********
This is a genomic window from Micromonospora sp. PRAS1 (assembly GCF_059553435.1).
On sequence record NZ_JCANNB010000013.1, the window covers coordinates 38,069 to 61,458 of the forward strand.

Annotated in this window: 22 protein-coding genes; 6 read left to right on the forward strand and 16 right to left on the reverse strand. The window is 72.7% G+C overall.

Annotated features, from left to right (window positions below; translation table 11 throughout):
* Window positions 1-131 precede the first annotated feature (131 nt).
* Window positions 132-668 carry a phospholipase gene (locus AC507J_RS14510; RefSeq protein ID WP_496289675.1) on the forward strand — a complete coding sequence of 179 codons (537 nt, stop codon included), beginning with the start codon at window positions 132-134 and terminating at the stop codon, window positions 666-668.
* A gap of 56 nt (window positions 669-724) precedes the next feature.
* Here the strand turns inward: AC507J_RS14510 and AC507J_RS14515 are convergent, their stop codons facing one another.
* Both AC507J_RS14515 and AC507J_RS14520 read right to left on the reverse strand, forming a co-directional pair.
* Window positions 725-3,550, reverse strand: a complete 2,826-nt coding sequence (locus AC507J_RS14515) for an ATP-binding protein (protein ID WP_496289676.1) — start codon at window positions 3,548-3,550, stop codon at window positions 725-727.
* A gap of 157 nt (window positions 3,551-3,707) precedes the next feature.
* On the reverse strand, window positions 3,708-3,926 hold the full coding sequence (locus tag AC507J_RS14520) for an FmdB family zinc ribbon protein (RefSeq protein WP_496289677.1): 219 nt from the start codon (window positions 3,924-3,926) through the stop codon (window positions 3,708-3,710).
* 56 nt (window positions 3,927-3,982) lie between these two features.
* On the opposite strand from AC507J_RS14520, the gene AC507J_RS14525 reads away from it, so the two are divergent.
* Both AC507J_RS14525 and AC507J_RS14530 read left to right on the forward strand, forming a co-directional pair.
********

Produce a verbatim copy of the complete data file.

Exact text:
This is a genomic window from Micromonospora sp. PRAS1 (assembly GCF_059553435.1).
On sequence record NZ_JCANNB010000013.1, the window covers coordinates 38,069 to 61,458 of the forward strand.

Annotated in this window: 22 protein-coding genes; 6 read left to right on the forward strand and 16 right to left on the reverse strand. The window is 72.7% G+C overall.

Annotated features, from left to right (window positions below; translation table 11 throughout):
* Window positions 1-131 precede the first annotated feature (131 nt).
* Window positions 132-668 carry a phospholipase gene (locus AC507J_RS14510; RefSeq protein ID WP_496289675.1) on the forward strand — a complete coding sequence of 179 codons (537 nt, stop codon included), beginning with the start codon at window positions 132-134 and terminating at the stop codon, window positions 666-668.
* A gap of 56 nt (window positions 669-724) precedes the next feature.
* Here the strand turns inward: AC507J_RS14510 and AC507J_RS14515 are convergent, their stop codons facing one another.
* Both AC507J_RS14515 and AC507J_RS14520 read right to left on the reverse strand, forming a co-directional pair.
* Window positions 725-3,550, reverse strand: a complete 2,826-nt coding sequence (locus AC507J_RS14515) for an ATP-binding protein (protein ID WP_496289676.1) — start codon at window positions 3,548-3,550, stop codon at window positions 725-727.
* A gap of 157 nt (window positions 3,551-3,707) precedes the next feature.
* On the reverse strand, window positions 3,708-3,926 hold the full coding sequence (locus tag AC507J_RS14520) for an FmdB family zinc ribbon protein (RefSeq protein WP_496289677.1): 219 nt from the start codon (window positions 3,924-3,926) through the stop codon (window positions 3,708-3,710).
* 56 nt (window positions 3,927-3,982) lie between these two features.
* On the opposite strand from AC507J_RS14520, the gene AC507J_RS14525 reads away from it, so the two are divergent.
* Both AC507J_RS14525 and AC507J_RS14530 read left to right on the forward strand, forming a co-directional pair.